Of course, for most the practical party choice in Scotland today is between a centre/centre-left social democratic SNP and an increasingly right-wing Tory party. A Tory party whose leader supports the withdrawal of our rights under the ECHR, and who leads a party dominated by hard-right, hardline Brexiteers demanding extensive withdrawal from EU co-operation even where they actually agree that will harm UK citizens.

But the disarray of the other parties, notably the complete failure of the Scottish Labour Party to respond coherently to the new situation Scotland faces (or much else besides), doesn’t mean everyone will desert these parties over the independence issue. So while it’s natural and realistic that the SNP will seek to grow its already huge support base off the back of Brexit, it’s also important that people who do not support the SNP at the moment are welcomed into the pro-independence camp. This is the way Scotland will move forwards together, and also how the 60% will be most quickly achieved.

At present, the tenet of post-independence referendum debate is characterised by an ‘SNP vs Not SNP’ frame of mind. For 60% to be exceeded, however, far more effort needs to be put into the ‘Independence vs Brexit’ debate. It’s those on the side of independence who are inclusive now, and who are on the right side of the intellectual argument. Those who remain anti-independence, especially those on the left, and so who continue to support Brexit, now have to explain why they support shackling social democratic Scotland to a hardline, increasingly right-wing Little England. They need to explain why they want to help the Tories usher Scots out of the ECHR and out of the EU altogether.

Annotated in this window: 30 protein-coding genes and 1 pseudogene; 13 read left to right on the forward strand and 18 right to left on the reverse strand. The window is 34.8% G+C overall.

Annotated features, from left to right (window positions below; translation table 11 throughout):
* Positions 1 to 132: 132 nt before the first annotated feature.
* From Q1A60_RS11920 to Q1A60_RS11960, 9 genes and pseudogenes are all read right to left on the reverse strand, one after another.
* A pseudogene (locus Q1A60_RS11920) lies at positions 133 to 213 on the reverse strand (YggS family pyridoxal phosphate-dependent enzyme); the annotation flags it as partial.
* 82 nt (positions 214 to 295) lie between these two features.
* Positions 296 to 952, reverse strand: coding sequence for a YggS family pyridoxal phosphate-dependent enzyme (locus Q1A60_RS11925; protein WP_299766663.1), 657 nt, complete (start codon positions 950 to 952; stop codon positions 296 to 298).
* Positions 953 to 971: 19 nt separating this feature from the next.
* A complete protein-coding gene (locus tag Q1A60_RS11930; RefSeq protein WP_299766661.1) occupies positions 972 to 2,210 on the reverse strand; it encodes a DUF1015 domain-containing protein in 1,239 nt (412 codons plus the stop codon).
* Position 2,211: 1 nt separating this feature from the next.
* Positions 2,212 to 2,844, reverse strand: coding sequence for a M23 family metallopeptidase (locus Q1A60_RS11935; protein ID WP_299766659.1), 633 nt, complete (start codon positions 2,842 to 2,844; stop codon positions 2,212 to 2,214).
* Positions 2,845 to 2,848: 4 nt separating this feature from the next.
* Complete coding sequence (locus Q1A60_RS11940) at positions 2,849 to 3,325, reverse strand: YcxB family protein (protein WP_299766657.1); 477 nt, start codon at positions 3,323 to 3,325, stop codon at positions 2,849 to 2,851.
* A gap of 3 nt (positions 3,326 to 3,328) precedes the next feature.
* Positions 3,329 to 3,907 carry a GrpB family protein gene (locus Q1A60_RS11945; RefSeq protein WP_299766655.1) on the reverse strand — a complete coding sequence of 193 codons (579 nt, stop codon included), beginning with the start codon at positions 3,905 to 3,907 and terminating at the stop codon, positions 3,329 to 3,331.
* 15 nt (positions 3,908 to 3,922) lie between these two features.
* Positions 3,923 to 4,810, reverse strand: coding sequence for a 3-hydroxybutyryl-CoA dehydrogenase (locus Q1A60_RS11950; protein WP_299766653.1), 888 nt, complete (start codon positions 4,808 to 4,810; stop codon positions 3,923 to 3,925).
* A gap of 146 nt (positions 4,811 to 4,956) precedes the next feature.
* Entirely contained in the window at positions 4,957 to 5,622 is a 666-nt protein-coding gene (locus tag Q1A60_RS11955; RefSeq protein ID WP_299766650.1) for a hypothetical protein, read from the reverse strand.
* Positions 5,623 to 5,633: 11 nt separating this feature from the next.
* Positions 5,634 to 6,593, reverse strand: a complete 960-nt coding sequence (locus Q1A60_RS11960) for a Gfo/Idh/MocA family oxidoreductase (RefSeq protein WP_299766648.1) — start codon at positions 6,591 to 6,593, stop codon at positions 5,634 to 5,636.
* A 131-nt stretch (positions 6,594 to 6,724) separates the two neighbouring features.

Before the Brexit vote by England and Wales (surely the new name of that putative nation, since the notion of a ‘United Kingdom’ is now laughable? Dis-united Kingdom?) it was a mainstay of the anti-independence argument that the economics of independence didn’t stack up. Well they do now, as the very experts whose economic opinions anti-independence movers relied upon have decisively changed their minds. Post-Brexit, the economic argument for Scotland staying in Europe seems manifestly stronger than the economic argument for Brexit self-harm. This, above all, may be the decisive factor for many Scots prepared to consider switching from No to Yes.

If what is left of Scottish Labour and the Liberal Democrats supported independence now then they would quite possibly be decisive in helping Scotland to a social democratic future in Europe. But there is little hope of leadership there; more likely, they may follow the public will when it’s too late to be of much influence or use. So the better policy for us all, surely, is to step into the breech created by the lack of leadership and help their supporters to the realisation that independence in Europe is, after all, the only sensible way ahead for an inclusive, social democratic Scotland.
Long-term nationalists may say ‘I told you so’, and that seems fair enough. People moving from ‘No’ to ‘Yes’ need to be big enough to accept the point, have a bit of humility, follow their lead and work together in Scotland’s interests against the dogmatic voices of the Scottish Brexiteers.